The CDC recently published the results of a study by several researchers in China regarding a COVID-19 outbreak that started in a restaurant. Several patrons became infected even though they were seated several feet away from the infected person. The researchers found evidence that the recirculation of indoor air likely resulted in transmission.
In addition to increased social distancing inside restaurants and retail locations, the study recommends increasing the flow of fresh air through HVAC systems to ensure infectious aerosols are removed from indoor environments.
According to a recent article in the National Post, mechanical engineers at the University of Alberta said it’s common knowledge among experts that HVAC systems can distribute viruses and other pathogens. They believe COVID-19 transmission risk can be reduced in buildings through the use of filters and circulating more fresh air.
In another article in Nature, Dr. Lidia Morawska at the Queensland University of Technology in Brisbane, Australia, said, “In the mind of scientists working on this, there’s absolutely no doubt that the virus spreads in the air. This is a no-brainer.”
Dr. Morawska believes that increasing ventilation and reducing the recirculation of indoor air can help ensure that infectious aerosols are diluted and flushed out.
Industry organizations are also weighing in on the issue. The American Society of Heating, Refrigeration, and Air Conditioning Engineers (ASRHAE), for instance, recently released a statement that said:
Transmission of SARS-CoV-2 through the air is sufficiently likely that airborne exposure to the virus should be controlled. Ventilation and filtration provided by heating, ventilating, and air-conditioning systems can reduce the airborne concentration of SARS-CoV-2 and thus the risk of transmission through the air.
The good news is mCloud was developing a solution to increase building ventilation before the pandemic was even upon us.
In a previous blog post titled How to Cure ‘Sick Buildings, Carl Caruso, Director of Sales, Smart Facilities for mCloud, discussed the need for better ventilation in commercial buildings. He also repeated this message in a video interview on Constructech TV: The Foundation of a Healthy Building.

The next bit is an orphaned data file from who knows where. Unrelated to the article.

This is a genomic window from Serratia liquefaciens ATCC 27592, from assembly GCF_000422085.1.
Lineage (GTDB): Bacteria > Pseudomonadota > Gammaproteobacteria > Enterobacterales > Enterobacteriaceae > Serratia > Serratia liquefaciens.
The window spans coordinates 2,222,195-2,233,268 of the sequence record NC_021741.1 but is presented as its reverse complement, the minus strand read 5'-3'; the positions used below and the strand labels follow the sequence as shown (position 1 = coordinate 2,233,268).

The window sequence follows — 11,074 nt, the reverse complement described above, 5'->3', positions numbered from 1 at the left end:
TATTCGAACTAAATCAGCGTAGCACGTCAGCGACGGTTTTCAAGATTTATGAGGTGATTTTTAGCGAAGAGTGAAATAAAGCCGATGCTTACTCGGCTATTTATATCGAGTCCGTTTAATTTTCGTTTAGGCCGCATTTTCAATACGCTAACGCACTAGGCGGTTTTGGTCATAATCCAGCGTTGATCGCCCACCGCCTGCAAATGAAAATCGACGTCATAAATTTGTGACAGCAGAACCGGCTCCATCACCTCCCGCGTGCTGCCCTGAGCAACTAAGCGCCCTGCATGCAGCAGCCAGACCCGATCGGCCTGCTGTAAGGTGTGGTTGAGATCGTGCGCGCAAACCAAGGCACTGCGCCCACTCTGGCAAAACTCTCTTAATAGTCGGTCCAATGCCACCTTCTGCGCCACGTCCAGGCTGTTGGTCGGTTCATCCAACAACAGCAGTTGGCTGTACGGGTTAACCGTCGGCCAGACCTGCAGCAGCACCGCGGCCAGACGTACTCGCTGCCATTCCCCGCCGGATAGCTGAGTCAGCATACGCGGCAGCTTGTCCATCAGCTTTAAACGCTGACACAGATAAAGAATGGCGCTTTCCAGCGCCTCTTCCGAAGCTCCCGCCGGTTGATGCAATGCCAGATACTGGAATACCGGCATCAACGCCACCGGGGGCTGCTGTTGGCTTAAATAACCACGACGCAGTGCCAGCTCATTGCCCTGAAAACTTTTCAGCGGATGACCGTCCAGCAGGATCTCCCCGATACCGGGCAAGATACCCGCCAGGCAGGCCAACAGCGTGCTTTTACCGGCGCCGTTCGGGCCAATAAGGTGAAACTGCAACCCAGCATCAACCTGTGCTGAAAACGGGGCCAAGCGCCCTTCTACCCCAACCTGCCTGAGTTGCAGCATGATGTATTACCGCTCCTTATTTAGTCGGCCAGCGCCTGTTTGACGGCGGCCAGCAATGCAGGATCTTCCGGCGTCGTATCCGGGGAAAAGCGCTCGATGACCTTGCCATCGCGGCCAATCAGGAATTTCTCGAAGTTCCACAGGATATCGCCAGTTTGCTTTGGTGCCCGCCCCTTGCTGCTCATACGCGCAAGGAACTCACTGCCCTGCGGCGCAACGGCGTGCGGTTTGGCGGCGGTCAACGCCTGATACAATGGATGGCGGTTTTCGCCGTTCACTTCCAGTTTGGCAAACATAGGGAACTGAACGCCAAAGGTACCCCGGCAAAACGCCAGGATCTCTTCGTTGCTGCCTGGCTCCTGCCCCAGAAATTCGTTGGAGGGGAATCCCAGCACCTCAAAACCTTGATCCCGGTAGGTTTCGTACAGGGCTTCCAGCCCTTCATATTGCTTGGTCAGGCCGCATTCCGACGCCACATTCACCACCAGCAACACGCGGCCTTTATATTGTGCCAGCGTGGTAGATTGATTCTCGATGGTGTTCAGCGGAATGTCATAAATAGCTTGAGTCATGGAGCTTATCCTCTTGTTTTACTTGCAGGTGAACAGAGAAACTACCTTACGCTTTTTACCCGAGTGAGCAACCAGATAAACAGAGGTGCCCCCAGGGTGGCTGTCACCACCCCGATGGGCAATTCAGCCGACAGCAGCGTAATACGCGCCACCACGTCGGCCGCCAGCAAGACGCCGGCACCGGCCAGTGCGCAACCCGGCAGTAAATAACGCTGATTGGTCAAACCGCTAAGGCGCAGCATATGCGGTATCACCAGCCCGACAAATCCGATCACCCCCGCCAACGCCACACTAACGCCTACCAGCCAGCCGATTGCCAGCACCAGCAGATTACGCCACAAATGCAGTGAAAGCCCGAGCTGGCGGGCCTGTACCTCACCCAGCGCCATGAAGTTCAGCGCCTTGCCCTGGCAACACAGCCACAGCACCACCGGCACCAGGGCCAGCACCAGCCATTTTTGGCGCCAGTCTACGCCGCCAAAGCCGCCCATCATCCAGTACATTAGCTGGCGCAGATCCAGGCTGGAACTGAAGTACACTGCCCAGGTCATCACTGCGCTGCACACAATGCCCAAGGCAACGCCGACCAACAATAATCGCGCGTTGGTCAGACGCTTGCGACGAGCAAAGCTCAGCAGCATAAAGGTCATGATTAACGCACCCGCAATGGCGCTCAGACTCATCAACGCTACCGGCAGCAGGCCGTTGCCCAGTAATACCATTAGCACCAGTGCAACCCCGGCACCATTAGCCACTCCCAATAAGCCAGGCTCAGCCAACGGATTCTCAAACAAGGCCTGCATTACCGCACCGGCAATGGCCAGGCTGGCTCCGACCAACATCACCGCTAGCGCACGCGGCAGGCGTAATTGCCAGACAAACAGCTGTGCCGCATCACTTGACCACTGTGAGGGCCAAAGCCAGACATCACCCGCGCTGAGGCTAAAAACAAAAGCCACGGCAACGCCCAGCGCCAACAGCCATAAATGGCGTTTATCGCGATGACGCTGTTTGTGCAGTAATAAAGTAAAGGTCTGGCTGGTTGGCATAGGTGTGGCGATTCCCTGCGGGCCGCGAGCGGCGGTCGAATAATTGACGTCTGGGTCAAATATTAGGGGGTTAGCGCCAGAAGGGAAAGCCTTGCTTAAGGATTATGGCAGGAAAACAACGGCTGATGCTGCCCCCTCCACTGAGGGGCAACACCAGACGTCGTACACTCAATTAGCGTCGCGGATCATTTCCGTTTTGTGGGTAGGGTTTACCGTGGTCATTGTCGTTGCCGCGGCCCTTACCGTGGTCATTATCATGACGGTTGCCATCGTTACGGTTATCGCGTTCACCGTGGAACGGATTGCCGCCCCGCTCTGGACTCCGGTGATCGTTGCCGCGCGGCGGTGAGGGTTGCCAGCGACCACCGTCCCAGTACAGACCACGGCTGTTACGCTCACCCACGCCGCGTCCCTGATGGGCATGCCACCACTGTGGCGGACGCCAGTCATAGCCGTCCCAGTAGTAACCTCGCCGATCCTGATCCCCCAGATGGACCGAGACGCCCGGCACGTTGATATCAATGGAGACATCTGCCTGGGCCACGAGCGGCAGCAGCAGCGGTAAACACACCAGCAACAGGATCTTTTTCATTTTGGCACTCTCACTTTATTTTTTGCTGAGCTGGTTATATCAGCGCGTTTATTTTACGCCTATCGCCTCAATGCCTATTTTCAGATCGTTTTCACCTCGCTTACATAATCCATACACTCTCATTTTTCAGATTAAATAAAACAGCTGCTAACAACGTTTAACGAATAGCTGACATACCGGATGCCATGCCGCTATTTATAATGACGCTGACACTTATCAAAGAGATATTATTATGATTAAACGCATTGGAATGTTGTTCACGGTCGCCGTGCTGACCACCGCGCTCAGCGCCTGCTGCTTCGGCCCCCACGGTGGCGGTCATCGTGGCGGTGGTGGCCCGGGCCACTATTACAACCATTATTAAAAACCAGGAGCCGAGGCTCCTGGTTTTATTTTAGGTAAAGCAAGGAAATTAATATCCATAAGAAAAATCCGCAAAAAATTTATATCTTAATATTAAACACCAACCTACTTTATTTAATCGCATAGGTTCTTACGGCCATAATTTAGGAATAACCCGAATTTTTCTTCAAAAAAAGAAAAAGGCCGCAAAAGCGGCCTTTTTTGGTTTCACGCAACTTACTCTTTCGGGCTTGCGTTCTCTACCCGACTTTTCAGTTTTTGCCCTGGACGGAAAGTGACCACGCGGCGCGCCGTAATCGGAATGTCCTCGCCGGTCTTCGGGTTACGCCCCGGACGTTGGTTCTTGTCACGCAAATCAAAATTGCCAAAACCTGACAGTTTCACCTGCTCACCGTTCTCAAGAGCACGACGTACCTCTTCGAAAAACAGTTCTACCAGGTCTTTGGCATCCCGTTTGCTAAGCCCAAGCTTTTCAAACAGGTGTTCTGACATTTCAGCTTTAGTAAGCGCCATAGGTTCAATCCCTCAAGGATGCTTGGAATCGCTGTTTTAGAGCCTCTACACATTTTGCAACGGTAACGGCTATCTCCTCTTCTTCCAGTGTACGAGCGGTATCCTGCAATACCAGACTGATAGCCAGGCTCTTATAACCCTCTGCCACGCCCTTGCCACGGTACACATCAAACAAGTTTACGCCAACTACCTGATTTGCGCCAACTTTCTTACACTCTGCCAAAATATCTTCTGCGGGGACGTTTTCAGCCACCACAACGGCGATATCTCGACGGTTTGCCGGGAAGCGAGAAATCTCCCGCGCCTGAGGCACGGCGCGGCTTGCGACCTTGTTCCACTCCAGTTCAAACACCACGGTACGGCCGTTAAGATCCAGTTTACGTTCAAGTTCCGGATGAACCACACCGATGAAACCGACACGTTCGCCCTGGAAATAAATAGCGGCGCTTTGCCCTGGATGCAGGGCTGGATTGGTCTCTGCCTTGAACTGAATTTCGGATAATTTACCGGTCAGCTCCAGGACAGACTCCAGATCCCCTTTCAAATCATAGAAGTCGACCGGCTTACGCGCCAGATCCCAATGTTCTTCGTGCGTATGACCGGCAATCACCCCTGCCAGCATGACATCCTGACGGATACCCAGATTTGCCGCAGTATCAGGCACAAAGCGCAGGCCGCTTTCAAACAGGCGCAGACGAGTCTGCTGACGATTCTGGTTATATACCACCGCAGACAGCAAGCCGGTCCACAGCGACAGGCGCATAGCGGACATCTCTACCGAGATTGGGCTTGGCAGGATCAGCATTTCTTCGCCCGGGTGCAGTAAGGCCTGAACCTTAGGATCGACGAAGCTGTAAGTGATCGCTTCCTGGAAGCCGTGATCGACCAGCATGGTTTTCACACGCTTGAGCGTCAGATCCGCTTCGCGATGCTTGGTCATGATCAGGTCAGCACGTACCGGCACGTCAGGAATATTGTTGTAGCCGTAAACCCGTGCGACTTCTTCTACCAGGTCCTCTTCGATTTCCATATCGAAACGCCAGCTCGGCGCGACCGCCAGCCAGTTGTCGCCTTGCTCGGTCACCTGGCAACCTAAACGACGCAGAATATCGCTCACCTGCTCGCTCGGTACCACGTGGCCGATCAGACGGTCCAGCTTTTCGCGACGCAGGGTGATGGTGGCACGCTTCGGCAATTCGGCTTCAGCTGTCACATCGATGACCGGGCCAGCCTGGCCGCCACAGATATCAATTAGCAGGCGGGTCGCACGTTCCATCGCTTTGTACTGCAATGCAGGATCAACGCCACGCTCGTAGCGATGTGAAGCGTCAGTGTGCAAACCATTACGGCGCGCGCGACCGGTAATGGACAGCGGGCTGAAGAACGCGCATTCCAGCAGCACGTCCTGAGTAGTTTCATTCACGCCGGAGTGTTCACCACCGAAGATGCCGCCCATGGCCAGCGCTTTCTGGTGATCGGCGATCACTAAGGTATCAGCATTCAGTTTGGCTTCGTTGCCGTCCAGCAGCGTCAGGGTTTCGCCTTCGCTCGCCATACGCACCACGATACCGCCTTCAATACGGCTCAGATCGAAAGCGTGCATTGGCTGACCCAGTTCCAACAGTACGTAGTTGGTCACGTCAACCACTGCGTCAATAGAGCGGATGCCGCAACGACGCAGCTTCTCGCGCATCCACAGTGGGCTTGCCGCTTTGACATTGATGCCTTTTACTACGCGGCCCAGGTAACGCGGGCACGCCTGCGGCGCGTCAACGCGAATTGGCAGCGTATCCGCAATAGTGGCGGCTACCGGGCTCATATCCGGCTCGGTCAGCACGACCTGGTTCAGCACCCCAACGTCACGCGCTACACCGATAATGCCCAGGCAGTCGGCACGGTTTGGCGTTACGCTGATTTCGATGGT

Carl noted that traditional HVAC systems have no way to adjust ventilation according to occupancy, and thus the only option becomes running the system at full blast and recycling the air as if the building were packed all day. Fortunately, mCloud has a cost-effective and convenient solution to address building ventilation in the age of COVID-19.
mCloud’s AssetCare for Connected Buildings leverages data from indoor air quality sensors and smart thermostats connected to HVAC systems to drive clean air inside buildings and mitigate the risk of infection from airborne droplets and particles.
These sensors can provide data to the AssetCare cloud-based platform on how many people are in a building in real-time while the platform’s artificial intelligence capabilities can adjust the airflow accordingly, thus saving money while keeping the building safer for patrons and staff.
In combination with other safety measures, the influx of additional fresh air at the right times can be an invaluable tool for your restaurant, retail store or other places of business.
This week we formally announced our indoor air quality solution as part of the package that also includes other advanced technologies to assist with social distancing and food safety to help businesses safely reopen.
Businesses interested in this AssetCare solution package should visit www.mcloudcorp.com/backtobusiness for more information.
We are here to help you get safely get back to business.